How To Define Productive: A “Do 1 Thing” Inspired Meditation
As a freelance-type person, it can be hard to figure out how much to get done on any given day. I’m not even sure what metrics to use. How do I know if I have been successful, efficient, productive? No one is going to pat me on the head and tell me, “good job,” or, “you’ve done enough now; you can turn off the computer and go to bed.”
The trouble is, I like rules. I don’t always follow them but I appreciate knowing what they are. I like the idea that there’s something I “should” do. Eat under 1500 calories. Exercise 30 minutes a few times a week. Walk 20,000 steps. Max out the IRA. I told my therapist once that, except for the feminism, I would made a good Victorian. She drily replied that I’d make a good religious warrior, too.
I get a salary for writing and editing here at the ‘Fold in exchange for a baseline amount of work: I come up with ideas for and create at least two posts a day (it was three until Meaghan left and we reorganized the schedule, a change you may or may not have picked up on); I respond to and edit pitches; I put up features; I keep up with comments and save those of you lost in the Bermuda Triangle of the spam folder; and I talk shop backstage on HipChat.
The question is, beyond that, how much should I expect of myself? Because some days that, plus getting dressed, is all I can do. Recently I experimented with giving myself a rule. I had to do the Billfold stuff and one other thing that would earn me $50. I could come by that amount however I wanted: writing a post for one of the sites I freelance for; doing consulting work for one of my clients.
$50 a day, five days a week, is $250 a week, $1000 a month, and $12,000 a year before taxes. That, added to my Billfold salary and steady freelance income, makes for a decent yearly take-home pay, or would, outside of New York City. Especially in combination with what my husband brings in, it’s even a living wage. But, largely because of high fixed costs like childcare, our little family isn’t financially stable yet.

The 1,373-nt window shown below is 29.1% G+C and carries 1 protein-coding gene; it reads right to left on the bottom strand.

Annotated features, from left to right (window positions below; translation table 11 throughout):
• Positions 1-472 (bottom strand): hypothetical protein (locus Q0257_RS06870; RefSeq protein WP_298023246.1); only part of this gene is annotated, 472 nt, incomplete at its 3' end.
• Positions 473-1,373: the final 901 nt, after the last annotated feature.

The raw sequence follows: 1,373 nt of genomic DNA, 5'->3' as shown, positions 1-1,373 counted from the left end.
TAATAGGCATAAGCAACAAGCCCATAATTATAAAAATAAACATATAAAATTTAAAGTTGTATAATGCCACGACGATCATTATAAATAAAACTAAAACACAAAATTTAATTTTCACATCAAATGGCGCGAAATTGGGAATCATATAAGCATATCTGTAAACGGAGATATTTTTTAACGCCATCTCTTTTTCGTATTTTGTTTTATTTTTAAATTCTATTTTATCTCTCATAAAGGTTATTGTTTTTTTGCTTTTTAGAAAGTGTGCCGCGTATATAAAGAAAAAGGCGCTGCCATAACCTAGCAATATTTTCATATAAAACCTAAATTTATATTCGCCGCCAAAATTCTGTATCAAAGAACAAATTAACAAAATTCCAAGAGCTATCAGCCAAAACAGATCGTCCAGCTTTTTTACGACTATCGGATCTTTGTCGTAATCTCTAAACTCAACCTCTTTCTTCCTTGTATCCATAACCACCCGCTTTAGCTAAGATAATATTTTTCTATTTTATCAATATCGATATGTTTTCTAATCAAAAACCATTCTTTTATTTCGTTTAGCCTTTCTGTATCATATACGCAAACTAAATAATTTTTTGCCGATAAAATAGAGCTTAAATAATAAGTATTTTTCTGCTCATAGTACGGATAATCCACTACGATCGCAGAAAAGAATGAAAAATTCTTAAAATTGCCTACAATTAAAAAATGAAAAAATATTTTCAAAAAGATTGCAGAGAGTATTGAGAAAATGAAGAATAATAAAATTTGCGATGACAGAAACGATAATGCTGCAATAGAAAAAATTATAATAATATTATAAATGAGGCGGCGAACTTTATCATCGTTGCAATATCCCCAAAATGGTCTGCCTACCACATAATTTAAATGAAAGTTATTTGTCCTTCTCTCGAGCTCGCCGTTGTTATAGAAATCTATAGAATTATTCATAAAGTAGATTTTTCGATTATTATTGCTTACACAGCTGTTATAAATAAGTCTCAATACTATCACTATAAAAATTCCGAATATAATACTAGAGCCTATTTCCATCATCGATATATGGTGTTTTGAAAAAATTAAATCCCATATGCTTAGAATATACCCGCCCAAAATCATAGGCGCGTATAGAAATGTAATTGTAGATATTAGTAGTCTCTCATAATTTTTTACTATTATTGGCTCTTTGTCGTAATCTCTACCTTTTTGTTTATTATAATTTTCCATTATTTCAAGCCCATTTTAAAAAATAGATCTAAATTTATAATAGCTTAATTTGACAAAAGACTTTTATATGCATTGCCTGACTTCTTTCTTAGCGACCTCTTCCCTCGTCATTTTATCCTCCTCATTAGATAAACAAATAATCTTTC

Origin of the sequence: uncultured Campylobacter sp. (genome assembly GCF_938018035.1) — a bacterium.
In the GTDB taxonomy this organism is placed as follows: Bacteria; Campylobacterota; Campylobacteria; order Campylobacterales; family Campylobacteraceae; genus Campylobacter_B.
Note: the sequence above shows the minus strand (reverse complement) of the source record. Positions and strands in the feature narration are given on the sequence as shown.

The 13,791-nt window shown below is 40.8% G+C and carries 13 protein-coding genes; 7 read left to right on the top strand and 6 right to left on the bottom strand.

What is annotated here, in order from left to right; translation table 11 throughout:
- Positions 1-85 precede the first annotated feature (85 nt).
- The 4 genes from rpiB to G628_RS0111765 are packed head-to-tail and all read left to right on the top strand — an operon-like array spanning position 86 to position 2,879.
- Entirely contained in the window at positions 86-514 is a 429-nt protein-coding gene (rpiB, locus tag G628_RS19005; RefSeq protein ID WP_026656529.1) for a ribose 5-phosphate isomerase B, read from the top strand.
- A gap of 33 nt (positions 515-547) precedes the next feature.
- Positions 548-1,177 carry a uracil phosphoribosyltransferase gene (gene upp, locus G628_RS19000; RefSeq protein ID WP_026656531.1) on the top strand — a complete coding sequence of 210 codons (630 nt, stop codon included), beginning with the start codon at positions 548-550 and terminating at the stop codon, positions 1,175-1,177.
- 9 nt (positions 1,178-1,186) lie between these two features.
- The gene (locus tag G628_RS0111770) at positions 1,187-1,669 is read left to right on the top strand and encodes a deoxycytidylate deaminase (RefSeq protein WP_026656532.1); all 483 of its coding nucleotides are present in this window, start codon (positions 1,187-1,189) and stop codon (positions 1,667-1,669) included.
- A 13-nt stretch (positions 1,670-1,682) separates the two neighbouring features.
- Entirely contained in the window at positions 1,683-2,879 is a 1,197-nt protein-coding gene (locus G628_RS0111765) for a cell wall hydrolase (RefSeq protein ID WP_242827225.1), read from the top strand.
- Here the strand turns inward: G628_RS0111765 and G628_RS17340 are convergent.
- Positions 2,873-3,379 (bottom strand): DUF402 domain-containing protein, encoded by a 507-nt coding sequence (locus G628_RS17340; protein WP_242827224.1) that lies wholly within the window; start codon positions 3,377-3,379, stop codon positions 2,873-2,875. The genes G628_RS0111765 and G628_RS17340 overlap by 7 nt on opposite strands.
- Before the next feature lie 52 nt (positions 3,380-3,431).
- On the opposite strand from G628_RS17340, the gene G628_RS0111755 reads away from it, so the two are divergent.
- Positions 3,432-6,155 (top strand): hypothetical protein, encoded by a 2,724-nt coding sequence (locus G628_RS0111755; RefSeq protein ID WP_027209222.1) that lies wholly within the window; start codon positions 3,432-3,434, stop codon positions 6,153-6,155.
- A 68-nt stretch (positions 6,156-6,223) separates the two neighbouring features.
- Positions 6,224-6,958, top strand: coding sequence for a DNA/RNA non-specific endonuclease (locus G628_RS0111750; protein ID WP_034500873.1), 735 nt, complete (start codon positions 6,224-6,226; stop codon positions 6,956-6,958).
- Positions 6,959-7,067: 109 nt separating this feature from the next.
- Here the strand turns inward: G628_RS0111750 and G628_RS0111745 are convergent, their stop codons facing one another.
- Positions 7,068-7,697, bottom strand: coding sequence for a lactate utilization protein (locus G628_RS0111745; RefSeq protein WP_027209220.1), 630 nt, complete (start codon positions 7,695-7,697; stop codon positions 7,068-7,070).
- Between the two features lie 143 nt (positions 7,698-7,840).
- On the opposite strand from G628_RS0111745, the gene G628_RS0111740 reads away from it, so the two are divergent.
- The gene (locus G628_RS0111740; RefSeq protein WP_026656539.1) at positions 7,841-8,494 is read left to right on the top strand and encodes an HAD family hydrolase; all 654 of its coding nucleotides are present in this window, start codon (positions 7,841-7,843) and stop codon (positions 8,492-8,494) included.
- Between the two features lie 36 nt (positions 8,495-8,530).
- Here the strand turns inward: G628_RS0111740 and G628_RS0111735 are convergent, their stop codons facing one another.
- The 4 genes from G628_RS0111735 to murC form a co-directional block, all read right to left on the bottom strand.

I’m hoping we’ll be in the black, overall, for the year. We might be. We don’t yet know. We’ve had a few red months, and those have been scary, even though we knew they were coming. That’s the cost we agreed to pay for us both doing the freelancing / DWYL thing at the same time.
His income will almost certainly rise after he gets settled in his new field, but will mine? After all, most “real” writers still don’t make money.
Specifically, 54% of traditionally published authors (and 77% of self-published), made less than $1,000 last year. … almost all of “aspiring” writers (90 percent, in fact, in this survey) make no money whatsoever.
+ Very few authors who debut with major publishers make enough money to earn a living—and modern advances don’t cover the difference.
+ In absolute numbers, more self-published authors are earning a living wage today than Big-5 authors. …
non-ebook revenue for traditional-published authors makes up a smaller percentage of their author earnings than you might think, and this is especially true for authors of fiction. [emphasis in the original]
So I have to focus on the small things: writing, editing, consulting, and freelancing. Pitching new projects, finishing old ones. Writing recaps and reviews. Trying to make at least $50 extra each day feels like an achievable goal. And yet some days it isn’t achievable at all; I get caught up doing household chores and before I know it the clock says 5:40 and I have to pick up Babygirl from daycare.
Most days, I walk around with my shoulders feeling like bags of sand, reminding myself to breathe. Reminding myself that being able to handle uncertainty is a learned skill for many of us, and also a luxury. Reminding myself that being in the red doesn’t make me a bad person and that earning an extra $50 every day is nice — but it won’t make me “good.” That’s my 1 thing for today, to say that again to myself in the hopes that I will believe it.
What’s your 1 thing?